Enjoying too many books lately! Part-way through all of these. Still about 50-50 on Kindle vs. hard copy...
Decisive: How to Make Better Choices in Life and at Work, by Chip and Dan Heath. Builds on the Nobel-prize winning work of Kahneman as well as other behavioral economists like Ariely. However, while those books give insights into how human make flawed decisions (usually too logical, or too emotional), the authors give a 4-step process and tons of practical tips and tricks for making decisions more likely to be successful. Easy read and very helpful! Authors used to write for Fast Company magazine and have two other books that I've not read but heard good things about.
The Advantage: Why Organizational Health Trumps Everything Else In Business, by Patrick Lencioni. I've been reading and re-reading this for several months. Most Lencioni books are fables. This summarizes his main management and leadership principles from the last decade. Very pragmatic and covers the basics: forming a great leadership team, communication with clarity, great meetings, and more. As with many classic books, the concepts aren't new but it gives us a solid checklist or process to follow so we don't have blind spots.
Courage and Calling: Embracing Your God-Given Potential, by Gordon T. Smith. I've always distrusted people who say they knew exactly what career or even what country or community they wanted to serve. I like the "vocational" approach to life which Smith advocates. The idea is that you may have several different careers in life but there is a thread of commonality between them. This thread combines your unique design, temperment, interests, and, eventually, experiences. It becomes a vocation or a "calling" that will provide consistency -- and freedom -- to your life.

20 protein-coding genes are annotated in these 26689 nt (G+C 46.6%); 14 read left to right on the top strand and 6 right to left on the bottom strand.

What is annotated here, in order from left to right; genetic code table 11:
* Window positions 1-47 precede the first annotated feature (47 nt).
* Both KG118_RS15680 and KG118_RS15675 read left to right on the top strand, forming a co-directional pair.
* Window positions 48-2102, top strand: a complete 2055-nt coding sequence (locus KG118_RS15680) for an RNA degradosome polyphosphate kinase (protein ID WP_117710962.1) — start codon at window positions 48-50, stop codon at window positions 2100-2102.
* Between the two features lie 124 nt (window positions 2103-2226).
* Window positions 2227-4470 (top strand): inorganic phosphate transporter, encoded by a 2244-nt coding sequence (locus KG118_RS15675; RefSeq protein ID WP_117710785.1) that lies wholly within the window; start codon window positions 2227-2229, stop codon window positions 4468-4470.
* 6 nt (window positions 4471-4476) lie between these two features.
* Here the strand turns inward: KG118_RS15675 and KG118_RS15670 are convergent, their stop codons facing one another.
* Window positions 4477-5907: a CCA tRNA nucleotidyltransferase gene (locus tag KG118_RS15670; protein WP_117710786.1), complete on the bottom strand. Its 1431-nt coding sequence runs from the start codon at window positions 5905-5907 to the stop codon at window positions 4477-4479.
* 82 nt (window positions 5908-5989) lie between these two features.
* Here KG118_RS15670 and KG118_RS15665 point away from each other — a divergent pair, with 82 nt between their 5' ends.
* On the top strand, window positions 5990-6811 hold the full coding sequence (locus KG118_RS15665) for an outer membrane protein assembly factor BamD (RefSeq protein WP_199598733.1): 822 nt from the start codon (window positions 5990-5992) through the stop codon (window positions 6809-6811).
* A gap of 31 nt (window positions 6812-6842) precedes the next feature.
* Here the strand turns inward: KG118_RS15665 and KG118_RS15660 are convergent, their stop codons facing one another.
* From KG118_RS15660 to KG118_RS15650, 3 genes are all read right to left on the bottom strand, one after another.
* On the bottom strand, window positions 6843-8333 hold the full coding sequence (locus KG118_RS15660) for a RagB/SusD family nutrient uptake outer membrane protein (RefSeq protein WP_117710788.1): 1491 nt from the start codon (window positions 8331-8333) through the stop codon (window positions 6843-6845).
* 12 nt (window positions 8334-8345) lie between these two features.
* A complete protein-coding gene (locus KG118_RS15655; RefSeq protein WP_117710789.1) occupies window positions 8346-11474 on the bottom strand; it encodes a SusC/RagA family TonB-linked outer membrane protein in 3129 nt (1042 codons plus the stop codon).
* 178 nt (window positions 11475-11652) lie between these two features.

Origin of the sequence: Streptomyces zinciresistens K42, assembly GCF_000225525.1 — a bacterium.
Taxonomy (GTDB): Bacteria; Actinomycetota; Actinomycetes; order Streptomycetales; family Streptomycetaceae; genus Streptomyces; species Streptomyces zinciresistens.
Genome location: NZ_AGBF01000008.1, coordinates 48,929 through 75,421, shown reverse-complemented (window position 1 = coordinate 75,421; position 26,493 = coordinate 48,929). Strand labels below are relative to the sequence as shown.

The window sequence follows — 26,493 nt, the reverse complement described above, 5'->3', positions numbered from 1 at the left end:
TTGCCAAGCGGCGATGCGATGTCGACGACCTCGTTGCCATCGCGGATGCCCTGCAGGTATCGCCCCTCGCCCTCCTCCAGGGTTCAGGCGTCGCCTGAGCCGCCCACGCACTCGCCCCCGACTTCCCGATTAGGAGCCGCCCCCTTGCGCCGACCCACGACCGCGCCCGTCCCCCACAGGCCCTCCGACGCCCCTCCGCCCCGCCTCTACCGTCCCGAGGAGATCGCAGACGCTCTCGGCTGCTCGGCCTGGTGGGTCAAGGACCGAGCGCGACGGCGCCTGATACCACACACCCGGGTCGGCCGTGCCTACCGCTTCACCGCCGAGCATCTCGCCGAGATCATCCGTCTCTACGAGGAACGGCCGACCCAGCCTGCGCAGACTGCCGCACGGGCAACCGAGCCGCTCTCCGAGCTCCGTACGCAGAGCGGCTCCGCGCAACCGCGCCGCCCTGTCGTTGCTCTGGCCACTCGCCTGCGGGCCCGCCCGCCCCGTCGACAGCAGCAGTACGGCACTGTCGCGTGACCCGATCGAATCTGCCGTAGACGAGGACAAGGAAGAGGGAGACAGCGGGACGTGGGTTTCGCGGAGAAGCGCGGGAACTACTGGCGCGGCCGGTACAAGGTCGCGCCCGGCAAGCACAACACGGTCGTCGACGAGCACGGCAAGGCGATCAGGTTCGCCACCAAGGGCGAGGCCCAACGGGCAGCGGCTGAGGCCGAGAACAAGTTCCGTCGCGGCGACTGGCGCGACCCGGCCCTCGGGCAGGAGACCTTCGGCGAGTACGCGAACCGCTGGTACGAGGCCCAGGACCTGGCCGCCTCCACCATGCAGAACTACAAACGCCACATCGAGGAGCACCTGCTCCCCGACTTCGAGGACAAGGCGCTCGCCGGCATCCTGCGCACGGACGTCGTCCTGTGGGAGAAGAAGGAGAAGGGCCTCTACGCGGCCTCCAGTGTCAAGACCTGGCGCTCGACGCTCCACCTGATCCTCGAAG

The World Is Not Ours to Save: Finding the Freedom to Do Good, by Tyler Wigg-Stevenson. Just downloaded this one, but can't wait to read it. I've always worked with extremely visionary and idealistic organizations that are trying to do big things (i.e. reinvent computing, end caste-based discrimination, or stop poverty before it starts)! Looking forward to balancing this with a proper sense of my role in the world. As the book summary says, "...passionate enthusiasm can quickly give way to disillusionment, compassion fatigue or empty slacktivism. As we move from awareness to mobilization, we bump up against the complexities of global problems...Veteran activist Tyler Wigg-Stevenson identifies the...pitfalls that threaten much of today's cause-driven [approaches]."